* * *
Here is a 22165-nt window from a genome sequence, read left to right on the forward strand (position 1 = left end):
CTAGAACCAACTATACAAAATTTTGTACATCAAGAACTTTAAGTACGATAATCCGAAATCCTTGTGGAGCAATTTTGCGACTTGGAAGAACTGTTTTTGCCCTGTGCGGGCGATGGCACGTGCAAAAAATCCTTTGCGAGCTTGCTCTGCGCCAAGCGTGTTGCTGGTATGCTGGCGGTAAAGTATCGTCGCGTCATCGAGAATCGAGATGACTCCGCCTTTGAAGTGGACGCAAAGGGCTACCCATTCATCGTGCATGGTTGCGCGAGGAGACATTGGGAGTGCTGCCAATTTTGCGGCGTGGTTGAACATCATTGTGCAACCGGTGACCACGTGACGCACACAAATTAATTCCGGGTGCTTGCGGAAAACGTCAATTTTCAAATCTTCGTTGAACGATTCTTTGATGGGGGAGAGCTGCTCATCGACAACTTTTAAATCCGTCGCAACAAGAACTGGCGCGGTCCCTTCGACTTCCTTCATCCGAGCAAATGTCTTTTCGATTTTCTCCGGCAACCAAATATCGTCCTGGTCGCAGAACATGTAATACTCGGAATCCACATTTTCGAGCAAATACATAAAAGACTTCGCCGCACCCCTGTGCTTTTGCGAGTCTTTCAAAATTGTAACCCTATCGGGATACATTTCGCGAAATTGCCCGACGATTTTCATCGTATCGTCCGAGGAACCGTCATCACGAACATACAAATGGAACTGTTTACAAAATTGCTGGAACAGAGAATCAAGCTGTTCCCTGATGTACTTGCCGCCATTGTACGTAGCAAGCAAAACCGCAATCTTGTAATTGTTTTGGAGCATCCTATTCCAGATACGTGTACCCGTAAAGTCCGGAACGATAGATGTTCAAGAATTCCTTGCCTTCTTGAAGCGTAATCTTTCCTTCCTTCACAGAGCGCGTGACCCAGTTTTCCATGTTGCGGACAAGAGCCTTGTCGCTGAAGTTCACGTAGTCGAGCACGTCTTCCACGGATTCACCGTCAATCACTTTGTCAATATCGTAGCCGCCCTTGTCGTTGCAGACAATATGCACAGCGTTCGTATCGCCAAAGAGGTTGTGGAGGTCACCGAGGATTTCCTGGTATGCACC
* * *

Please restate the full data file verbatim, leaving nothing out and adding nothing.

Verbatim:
Here is a 22165-nt window from a genome sequence, read left to right on the forward strand (position 1 = left end):
CTAGAACCAACTATACAAAATTTTGTACATCAAGAACTTTAAGTACGATAATCCGAAATCCTTGTGGAGCAATTTTGCGACTTGGAAGAACTGTTTTTGCCCTGTGCGGGCGATGGCACGTGCAAAAAATCCTTTGCGAGCTTGCTCTGCGCCAAGCGTGTTGCTGGTATGCTGGCGGTAAAGTATCGTCGCGTCATCGAGAATCGAGATGACTCCGCCTTTGAAGTGGACGCAAAGGGCTACCCATTCATCGTGCATGGTTGCGCGAGGAGACATTGGGAGTGCTGCCAATTTTGCGGCGTGGTTGAACATCATTGTGCAACCGGTGACCACGTGACGCACACAAATTAATTCCGGGTGCTTGCGGAAAACGTCAATTTTCAAATCTTCGTTGAACGATTCTTTGATGGGGGAGAGCTGCTCATCGACAACTTTTAAATCCGTCGCAACAAGAACTGGCGCGGTCCCTTCGACTTCCTTCATCCGAGCAAATGTCTTTTCGATTTTCTCCGGCAACCAAATATCGTCCTGGTCGCAGAACATGTAATACTCGGAATCCACATTTTCGAGCAAATACATAAAAGACTTCGCCGCACCCCTGTGCTTTTGCGAGTCTTTCAAAATTGTAACCCTATCGGGATACATTTCGCGAAATTGCCCGACGATTTTCATCGTATCGTCCGAGGAACCGTCATCACGAACATACAAATGGAACTGTTTACAAAATTGCTGGAACAGAGAATCAAGCTGTTCCCTGATGTACTTGCCGCCATTGTACGTAGCAAGCAAAACCGCAATCTTGTAATTGTTTTGGAGCATCCTATTCCAGATACGTGTACCCGTAAAGTCCGGAACGATAGATGTTCAAGAATTCCTTGCCTTCTTGAAGCGTAATCTTTCCTTCCTTCACAGAGCGCGTGACCCAGTTTTCCATGTTGCGGACAAGAGCCTTGTCGCTGAAGTTCACGTAGTCGAGCACGTCTTCCACGGATTCACCGTCAATCACTTTGTCAATATCGTAGCCGCCCTTGTCGTTGCAGACAATATGCACAGCGTTCGTATCGCCAAAGAGGTTGTGGAGGTCACCGAGGATTTCCTGGTATGCACC